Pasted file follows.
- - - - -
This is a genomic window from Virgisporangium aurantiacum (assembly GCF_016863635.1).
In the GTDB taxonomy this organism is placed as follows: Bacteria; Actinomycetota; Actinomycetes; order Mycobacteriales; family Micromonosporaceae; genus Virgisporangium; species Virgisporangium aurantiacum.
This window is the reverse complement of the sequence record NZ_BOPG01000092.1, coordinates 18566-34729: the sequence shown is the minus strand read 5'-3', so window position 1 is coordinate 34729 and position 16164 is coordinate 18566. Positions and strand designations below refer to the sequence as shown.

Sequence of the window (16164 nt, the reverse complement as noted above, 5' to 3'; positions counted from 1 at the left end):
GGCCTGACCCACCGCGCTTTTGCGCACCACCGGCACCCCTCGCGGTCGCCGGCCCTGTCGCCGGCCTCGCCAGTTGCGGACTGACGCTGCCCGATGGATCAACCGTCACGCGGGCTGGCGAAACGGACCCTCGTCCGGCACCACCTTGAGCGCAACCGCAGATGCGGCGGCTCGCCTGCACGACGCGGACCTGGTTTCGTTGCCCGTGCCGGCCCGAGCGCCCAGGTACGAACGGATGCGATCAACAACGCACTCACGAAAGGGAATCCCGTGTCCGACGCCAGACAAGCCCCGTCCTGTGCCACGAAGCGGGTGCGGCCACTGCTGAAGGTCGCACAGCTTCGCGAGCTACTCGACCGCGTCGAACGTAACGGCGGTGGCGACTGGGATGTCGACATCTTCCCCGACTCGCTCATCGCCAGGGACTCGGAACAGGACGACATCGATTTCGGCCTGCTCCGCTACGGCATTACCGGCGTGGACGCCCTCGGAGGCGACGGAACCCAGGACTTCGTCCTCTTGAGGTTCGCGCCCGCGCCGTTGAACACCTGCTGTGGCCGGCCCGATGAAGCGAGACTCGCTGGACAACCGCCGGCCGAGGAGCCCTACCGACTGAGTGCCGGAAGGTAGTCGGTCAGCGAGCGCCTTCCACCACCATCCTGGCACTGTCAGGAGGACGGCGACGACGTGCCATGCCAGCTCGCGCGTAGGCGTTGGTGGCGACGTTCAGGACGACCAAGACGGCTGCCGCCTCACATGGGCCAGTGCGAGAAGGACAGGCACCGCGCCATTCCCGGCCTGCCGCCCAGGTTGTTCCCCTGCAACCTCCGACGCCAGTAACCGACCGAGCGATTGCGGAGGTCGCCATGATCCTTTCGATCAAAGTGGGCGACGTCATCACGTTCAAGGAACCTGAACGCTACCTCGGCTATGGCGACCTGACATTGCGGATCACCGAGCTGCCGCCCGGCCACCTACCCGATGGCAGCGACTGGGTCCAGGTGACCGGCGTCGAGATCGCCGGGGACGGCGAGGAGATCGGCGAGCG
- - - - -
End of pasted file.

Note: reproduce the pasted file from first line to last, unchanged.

This is a genomic window from Virgisporangium aurantiacum (assembly GCF_016863635.1).
In the GTDB taxonomy this organism is placed as follows: Bacteria; Actinomycetota; Actinomycetes; order Mycobacteriales; family Micromonosporaceae; genus Virgisporangium; species Virgisporangium aurantiacum.
This window is the reverse complement of the sequence record NZ_BOPG01000092.1, coordinates 18566-34729: the sequence shown is the minus strand read 5'-3', so window position 1 is coordinate 34729 and position 16164 is coordinate 18566. Positions and strand designations below refer to the sequence as shown.

Sequence of the window (16164 nt, the reverse complement as noted above, 5' to 3'; positions counted from 1 at the left end):
GGCCTGACCCACCGCGCTTTTGCGCACCACCGGCACCCCTCGCGGTCGCCGGCCCTGTCGCCGGCCTCGCCAGTTGCGGACTGACGCTGCCCGATGGATCAACCGTCACGCGGGCTGGCGAAACGGACCCTCGTCCGGCACCACCTTGAGCGCAACCGCAGATGCGGCGGCTCGCCTGCACGACGCGGACCTGGTTTCGTTGCCCGTGCCGGCCCGAGCGCCCAGGTACGAACGGATGCGATCAACAACGCACTCACGAAAGGGAATCCCGTGTCCGACGCCAGACAAGCCCCGTCCTGTGCCACGAAGCGGGTGCGGCCACTGCTGAAGGTCGCACAGCTTCGCGAGCTACTCGACCGCGTCGAACGTAACGGCGGTGGCGACTGGGATGTCGACATCTTCCCCGACTCGCTCATCGCCAGGGACTCGGAACAGGACGACATCGATTTCGGCCTGCTCCGCTACGGCATTACCGGCGTGGACGCCCTCGGAGGCGACGGAACCCAGGACTTCGTCCTCTTGAGGTTCGCGCCCGCGCCGTTGAACACCTGCTGTGGCCGGCCCGATGAAGCGAGACTCGCTGGACAACCGCCGGCCGAGGAGCCCTACCGACTGAGTGCCGGAAGGTAGTCGGTCAGCGAGCGCCTTCCACCACCATCCTGGCACTGTCAGGAGGACGGCGACGACGTGCCATGCCAGCTCGCGCGTAGGCGTTGGTGGCGACGTTCAGGACGACCAAGACGGCTGCCGCCTCACATGGGCCAGTGCGAGAAGGACAGGCACCGCGCCATTCCCGGCCTGCCGCCCAGGTTGTTCCCCTGCAACCTCCGACGCCAGTAACCGACCGAGCGATTGCGGAGGTCGCCATGATCCTTTCGATCAAAGTGGGCGACGTCATCACGTTCAAGGAACCTGAACGCTACCTCGGCTATGGCGACCTGACATTGCGGATCACCGAGCTGCCGCCCGGCCACCTACCCGATGGCAGCGACTGGGTCCAGGTGACCGGCGTCGAGATCGCCGGGGACGGCGAGGAGATCGGCGAGCG